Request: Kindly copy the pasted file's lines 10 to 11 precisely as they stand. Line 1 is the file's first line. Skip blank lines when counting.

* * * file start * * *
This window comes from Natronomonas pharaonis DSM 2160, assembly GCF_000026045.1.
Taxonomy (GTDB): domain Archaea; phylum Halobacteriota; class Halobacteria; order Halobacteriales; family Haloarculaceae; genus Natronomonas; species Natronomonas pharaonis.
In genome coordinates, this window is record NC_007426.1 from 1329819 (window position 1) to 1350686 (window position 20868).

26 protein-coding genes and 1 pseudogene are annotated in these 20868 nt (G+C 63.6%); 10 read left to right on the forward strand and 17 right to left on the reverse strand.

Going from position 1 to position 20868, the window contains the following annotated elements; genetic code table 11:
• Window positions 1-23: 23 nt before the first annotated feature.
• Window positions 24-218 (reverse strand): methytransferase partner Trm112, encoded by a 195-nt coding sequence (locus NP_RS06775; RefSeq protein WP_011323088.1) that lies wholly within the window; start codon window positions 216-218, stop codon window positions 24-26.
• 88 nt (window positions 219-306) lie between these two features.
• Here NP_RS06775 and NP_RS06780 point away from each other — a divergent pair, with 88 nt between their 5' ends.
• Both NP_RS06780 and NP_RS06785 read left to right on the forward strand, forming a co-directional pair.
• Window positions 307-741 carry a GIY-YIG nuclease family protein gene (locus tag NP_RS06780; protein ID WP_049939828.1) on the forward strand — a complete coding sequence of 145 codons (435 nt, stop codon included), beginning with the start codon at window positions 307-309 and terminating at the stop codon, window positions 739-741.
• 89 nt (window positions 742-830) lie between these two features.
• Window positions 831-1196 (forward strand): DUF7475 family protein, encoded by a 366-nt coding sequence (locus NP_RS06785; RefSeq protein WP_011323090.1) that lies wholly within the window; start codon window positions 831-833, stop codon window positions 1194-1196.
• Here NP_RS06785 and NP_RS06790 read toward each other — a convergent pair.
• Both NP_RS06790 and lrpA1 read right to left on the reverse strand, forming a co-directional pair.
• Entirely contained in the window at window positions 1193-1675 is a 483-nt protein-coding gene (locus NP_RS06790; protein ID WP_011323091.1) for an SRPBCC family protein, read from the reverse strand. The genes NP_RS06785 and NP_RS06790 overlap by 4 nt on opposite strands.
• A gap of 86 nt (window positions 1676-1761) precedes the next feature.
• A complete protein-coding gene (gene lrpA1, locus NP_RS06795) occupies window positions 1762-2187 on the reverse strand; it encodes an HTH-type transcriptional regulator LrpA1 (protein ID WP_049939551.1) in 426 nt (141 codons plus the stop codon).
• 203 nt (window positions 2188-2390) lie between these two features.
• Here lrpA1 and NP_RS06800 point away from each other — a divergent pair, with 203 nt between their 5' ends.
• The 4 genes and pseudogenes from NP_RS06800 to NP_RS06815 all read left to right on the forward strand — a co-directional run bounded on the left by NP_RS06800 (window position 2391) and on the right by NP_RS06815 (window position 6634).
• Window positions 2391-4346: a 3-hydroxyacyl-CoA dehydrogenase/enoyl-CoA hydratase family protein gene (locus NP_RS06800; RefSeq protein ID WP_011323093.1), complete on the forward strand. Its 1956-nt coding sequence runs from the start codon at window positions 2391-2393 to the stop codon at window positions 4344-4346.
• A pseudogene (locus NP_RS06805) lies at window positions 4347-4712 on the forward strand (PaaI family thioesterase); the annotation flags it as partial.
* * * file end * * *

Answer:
• Both NP_RS06780 and NP_RS06785 read left to right on the forward strand, forming a co-directional pair.
• Window positions 307-741 carry a GIY-YIG nuclease family protein gene (locus tag NP_RS06780; protein ID WP_049939828.1) on the forward strand — a complete coding sequence of 145 codons (435 nt, stop codon included), beginning with the start codon at window positions 307-309 and terminating at the stop codon, window positions 739-741.